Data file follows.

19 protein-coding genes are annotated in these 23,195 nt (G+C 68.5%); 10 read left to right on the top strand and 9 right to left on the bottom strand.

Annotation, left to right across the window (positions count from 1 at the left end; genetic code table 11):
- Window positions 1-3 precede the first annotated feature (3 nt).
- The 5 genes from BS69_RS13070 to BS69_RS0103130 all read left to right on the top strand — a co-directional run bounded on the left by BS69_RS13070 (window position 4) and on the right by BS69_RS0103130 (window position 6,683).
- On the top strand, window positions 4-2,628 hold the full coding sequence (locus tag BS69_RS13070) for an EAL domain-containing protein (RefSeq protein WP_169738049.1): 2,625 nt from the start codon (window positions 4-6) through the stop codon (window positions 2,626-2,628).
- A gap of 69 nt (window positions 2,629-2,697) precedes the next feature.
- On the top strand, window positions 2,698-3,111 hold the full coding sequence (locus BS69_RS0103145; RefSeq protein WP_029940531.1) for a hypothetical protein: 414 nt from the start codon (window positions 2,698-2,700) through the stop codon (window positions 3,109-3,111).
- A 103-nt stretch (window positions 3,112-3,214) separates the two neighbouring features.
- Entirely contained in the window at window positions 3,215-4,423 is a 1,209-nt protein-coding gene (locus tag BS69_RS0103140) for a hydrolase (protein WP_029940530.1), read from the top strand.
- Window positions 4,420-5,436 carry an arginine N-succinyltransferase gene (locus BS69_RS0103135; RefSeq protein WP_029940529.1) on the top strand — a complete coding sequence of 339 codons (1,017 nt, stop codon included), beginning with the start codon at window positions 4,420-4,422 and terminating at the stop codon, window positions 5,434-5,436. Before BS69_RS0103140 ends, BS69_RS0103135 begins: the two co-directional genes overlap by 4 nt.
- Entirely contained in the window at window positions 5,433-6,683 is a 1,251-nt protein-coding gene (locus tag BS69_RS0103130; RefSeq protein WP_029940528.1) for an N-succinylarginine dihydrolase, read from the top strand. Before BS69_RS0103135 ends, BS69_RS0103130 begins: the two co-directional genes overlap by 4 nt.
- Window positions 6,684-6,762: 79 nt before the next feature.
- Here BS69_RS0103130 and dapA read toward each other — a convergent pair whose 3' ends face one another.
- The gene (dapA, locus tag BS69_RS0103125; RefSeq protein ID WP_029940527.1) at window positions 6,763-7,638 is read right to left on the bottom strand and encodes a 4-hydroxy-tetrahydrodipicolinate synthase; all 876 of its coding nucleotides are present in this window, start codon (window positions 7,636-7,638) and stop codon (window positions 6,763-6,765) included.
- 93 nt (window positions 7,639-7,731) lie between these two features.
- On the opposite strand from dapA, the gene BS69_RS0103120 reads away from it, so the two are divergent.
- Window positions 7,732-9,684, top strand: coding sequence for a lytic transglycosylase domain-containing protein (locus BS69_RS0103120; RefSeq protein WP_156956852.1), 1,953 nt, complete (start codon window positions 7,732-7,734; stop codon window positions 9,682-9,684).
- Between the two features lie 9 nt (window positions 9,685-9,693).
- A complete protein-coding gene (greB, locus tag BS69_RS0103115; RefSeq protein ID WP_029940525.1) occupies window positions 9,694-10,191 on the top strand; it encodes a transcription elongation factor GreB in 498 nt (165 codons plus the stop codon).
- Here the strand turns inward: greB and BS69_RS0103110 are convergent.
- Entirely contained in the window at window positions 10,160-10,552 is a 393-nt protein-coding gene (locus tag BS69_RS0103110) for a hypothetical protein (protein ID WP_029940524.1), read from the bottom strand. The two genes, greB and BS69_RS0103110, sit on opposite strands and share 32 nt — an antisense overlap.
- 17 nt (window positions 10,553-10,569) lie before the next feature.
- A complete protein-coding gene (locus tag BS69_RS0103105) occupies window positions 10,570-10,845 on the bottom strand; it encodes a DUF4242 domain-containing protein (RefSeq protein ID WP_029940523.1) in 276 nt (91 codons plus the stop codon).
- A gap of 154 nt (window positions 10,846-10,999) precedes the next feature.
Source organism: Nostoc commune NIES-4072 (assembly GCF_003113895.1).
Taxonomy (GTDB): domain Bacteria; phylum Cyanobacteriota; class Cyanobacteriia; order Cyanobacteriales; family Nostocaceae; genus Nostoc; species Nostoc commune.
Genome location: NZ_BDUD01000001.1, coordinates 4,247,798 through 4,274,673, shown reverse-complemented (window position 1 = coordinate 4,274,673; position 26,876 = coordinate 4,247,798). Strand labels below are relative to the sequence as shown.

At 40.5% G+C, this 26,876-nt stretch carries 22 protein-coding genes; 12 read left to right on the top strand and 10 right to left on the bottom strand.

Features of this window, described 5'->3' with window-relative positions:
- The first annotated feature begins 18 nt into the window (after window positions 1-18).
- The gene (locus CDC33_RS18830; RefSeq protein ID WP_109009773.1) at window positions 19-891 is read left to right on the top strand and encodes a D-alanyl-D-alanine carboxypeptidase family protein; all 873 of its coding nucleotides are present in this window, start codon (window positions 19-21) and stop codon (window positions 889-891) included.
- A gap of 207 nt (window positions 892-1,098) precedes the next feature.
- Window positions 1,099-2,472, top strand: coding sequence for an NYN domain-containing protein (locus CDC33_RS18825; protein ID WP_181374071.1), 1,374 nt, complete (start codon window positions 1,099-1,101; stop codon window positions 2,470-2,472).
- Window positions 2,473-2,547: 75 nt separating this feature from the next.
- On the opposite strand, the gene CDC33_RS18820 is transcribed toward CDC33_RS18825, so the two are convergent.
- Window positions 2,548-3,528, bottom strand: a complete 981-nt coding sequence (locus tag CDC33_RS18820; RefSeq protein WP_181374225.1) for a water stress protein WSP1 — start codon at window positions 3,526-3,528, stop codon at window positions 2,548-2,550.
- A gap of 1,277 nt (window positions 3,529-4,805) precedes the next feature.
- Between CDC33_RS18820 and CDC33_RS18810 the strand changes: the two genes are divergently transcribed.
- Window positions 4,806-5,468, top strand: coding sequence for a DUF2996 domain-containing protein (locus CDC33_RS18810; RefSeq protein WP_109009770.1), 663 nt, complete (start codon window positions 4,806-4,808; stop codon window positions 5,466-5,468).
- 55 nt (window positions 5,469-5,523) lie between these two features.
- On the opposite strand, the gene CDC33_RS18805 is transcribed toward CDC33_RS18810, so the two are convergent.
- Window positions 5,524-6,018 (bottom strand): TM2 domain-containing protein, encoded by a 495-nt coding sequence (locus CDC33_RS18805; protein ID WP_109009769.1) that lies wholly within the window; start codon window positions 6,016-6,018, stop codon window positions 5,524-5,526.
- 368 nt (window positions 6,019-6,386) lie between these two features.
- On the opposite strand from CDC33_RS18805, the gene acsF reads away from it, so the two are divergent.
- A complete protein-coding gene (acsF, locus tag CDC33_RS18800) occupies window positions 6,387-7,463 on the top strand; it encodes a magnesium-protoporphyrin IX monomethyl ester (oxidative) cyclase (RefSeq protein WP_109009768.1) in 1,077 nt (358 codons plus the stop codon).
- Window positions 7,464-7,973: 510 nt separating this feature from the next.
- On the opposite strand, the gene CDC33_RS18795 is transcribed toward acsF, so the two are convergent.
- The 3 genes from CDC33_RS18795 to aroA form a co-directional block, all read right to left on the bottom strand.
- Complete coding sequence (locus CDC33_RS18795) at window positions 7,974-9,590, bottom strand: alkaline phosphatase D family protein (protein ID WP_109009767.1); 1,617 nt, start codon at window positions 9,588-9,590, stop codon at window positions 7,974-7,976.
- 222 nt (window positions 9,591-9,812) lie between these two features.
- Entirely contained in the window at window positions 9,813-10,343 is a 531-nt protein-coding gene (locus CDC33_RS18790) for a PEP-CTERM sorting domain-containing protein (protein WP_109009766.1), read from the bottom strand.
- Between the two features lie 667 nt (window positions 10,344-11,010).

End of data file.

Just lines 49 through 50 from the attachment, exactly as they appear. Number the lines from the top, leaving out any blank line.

- Complete coding sequence (locus CDC33_RS18795) at window positions 7,974-9,590, bottom strand: alkaline phosphatase D family protein (protein ID WP_109009767.1); 1,617 nt, start codon at window positions 9,588-9,590, stop codon at window positions 7,974-7,976.
- 222 nt (window positions 9,591-9,812) lie between these two features.